Jelks has several pass rush moves, can seal edges vs. the run and provides the type of burst Jacksonville likes out of their draft-pick pass rushers (See: Bryan), but his weight, some technique issues that need refining, and the lack of a pass rush plan will drop him down boards. He’s a true project-player, but he’s the type of project the Jaguars are in a great position to take on. He fits their style, he wouldn’t start until at least the second, and probably even third, year of his career until Campbell really slows down, and would receive great training from Campbell himself. In an ideal world, Jelks would become a full-time starter at “big end” in his third season, standing at a muscular 270 lbs.

Much like a Lindstrom selection, it all depends on what picks the Jaguars have on draft night in their pursuit of a quarterback. But let’s assume they hold onto all four of their picks in the first three rounds. If that’s the case, the Jaguars first 3rd round pick (69th overall) would be the sweet spot for Jelks, after landing a QB and an offensive lineman with their first two picks, and another third rounder to follow and use on an offensive prospect again.

Dalton Risner, OL, Kansas State

Another offensive lineman who should be on the Jaguars radar, Risner put on a show as well in Mobile. While there have been debates on his best position fit considering he played right tackle and center in college, Risner is on record saying he while he will play wherever he’s asked to, he feels most comfortable at right tackle, and his 6-4 5/8, 308, 34 1/4″ arms and 10 5/8″ hands are solid measurements for the position.

Risner played with a mean streak all week, putting opposing pass rushers in the dirt and displaying a violent punch at initial contact and through his pass sets. With his right guard partner-in-crime Chris Lindstrom, the two consistentoy executed combo blocks where they double-teamed rushers, and eventually the responsibility of the rusher went solely to Risner as Lindstrom moved to the second level. These types of blocks require great processing speed, hand usage, and chemistry with the guard, and Risner displayed all three of these aspects – the chemistry with Lindstrom despite never playing with him before the Senior Bowl being the most impressive and speaks to his “team-player” mentality.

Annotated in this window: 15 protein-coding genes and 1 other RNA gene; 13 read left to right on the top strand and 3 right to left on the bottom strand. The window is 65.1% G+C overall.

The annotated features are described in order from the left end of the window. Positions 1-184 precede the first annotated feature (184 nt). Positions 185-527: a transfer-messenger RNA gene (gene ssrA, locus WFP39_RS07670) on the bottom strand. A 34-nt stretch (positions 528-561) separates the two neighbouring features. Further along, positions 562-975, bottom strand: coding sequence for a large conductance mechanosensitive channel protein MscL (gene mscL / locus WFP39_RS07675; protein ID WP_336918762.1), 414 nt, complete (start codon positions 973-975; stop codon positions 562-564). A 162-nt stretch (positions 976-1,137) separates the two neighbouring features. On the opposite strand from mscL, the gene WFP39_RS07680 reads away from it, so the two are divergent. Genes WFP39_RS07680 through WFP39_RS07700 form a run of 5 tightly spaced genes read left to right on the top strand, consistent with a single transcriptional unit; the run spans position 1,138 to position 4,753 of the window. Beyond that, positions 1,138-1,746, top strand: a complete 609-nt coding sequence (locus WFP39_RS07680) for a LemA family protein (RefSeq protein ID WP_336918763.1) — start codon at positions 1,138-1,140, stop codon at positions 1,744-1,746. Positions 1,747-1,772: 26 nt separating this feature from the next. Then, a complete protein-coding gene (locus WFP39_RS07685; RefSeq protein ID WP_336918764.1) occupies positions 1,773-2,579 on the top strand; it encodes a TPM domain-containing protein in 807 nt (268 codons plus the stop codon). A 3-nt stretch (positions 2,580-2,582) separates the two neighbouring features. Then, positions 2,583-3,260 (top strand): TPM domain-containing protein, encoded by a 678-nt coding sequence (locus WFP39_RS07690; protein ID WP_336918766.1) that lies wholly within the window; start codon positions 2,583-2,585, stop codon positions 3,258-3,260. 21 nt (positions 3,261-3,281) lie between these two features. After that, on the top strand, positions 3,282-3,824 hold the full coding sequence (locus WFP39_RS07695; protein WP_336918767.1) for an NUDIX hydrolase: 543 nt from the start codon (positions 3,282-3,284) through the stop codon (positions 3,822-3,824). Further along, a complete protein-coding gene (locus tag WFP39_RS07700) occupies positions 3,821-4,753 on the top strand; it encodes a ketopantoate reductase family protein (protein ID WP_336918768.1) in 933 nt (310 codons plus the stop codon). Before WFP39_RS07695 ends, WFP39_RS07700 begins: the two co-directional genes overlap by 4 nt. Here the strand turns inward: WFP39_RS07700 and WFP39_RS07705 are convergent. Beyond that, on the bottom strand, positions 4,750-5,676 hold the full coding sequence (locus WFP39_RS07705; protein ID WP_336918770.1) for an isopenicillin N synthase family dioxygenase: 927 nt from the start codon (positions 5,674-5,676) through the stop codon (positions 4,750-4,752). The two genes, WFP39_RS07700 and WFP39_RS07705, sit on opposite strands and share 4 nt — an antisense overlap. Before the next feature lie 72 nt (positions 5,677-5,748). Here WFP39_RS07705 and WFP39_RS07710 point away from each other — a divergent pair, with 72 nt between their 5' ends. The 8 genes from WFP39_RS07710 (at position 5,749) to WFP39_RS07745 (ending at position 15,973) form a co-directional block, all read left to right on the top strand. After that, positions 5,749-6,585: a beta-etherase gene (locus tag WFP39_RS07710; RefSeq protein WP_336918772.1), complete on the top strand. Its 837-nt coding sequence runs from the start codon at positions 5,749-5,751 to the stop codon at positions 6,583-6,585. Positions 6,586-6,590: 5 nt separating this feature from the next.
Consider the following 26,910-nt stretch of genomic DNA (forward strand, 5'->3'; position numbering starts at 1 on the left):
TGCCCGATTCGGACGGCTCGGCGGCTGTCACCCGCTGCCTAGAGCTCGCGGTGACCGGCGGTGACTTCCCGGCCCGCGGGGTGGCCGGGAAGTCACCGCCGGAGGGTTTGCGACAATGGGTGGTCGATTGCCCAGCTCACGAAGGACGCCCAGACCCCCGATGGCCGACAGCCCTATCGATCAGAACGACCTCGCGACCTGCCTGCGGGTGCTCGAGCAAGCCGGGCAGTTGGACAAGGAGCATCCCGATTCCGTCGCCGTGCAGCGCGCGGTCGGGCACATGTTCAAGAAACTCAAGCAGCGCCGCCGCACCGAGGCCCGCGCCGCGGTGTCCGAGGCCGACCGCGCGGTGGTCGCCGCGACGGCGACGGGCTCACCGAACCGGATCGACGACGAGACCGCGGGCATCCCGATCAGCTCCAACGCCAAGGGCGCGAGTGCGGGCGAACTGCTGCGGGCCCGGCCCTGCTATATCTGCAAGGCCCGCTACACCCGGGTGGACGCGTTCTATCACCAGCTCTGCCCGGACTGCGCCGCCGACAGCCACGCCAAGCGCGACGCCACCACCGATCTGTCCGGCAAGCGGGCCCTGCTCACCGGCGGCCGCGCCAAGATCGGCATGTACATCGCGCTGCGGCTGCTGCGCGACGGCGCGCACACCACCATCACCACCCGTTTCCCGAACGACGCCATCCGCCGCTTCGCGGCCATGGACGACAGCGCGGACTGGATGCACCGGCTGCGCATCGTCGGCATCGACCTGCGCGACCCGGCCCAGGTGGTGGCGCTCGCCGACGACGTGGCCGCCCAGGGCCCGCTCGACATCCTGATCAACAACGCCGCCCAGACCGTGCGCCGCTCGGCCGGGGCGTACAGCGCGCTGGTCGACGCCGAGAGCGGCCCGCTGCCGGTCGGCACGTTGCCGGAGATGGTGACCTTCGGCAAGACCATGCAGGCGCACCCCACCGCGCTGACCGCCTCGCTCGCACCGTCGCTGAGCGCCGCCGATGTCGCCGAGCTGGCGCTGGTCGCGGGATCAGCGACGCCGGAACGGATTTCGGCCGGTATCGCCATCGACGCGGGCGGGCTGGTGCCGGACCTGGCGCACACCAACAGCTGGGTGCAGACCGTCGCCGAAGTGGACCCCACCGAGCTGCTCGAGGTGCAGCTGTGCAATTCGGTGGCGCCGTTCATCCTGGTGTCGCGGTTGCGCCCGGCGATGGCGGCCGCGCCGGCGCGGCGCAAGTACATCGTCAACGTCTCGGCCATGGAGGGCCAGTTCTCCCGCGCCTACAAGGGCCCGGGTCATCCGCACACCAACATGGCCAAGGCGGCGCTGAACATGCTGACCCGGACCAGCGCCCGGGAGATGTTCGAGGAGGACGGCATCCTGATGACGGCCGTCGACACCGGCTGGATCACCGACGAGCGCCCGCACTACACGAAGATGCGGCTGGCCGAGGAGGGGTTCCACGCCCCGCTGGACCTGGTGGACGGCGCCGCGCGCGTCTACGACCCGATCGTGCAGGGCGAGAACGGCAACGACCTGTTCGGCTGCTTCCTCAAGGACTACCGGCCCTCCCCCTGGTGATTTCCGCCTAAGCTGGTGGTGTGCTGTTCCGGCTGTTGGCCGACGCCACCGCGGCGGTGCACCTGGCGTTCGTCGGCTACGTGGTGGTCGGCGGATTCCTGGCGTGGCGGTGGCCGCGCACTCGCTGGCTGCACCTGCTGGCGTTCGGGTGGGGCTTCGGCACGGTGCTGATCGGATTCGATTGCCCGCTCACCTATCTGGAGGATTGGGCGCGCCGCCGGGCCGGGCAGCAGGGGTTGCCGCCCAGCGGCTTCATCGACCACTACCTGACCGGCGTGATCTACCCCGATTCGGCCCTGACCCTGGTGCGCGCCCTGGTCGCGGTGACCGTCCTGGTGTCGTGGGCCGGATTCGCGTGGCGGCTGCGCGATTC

Risner might have locked himself into the first round in Mobile, as his versatility, experience, technique and mean streak will boost his stock and might put him in discussion for OT1, which carries more draft value than interior offensive line. That puts him out of range for the Jaguars 38th overall pick, but if he’s somehow still available at their second round selection and they view him as a guard or want to add competition at right tackle, Risner, like Lindstrom, would be a no-brainer pick.

Foster Moreau, TE, Louisiana State

Moreau is widely regarded as a blocking tight end by draftniks, and up until the Senior Bowl I was in that camp. He simply didn’t show much on film, nor on the stat-sheet, that displayed a ton of promise for him as a dominant receiving tight end in the NFL.

But this is what the Senior Bowl is all about: Putting your skills on display while under the microscope of NFL talent evaluators, and Moreau put on a show. Starting off at weigh-ins, Moreau came in at 6-4 and 1/4, 250, with 33 3/4″ arms and 9 7/8″ hands – He looks like your prototype tight end, and he utilized that size to win as an in-line blocker and at H-back.

While he primarily played in-line at LSU, he told me that he has been working on his ability to block in space – an H-back responsibility. Jaguars new offensive coordinator John DeFilippo knows a thing or two about H-backs, as he was on staff that saw TE Trey Burton rise to success at the position in Philadelphia. Considering Moreau played well at H-back as well as in-line in Mobile with DeFilippo as well as several members of the Jaguars staff in attendance, it’s safe to say he’s on their radar. They met with Moreau as well.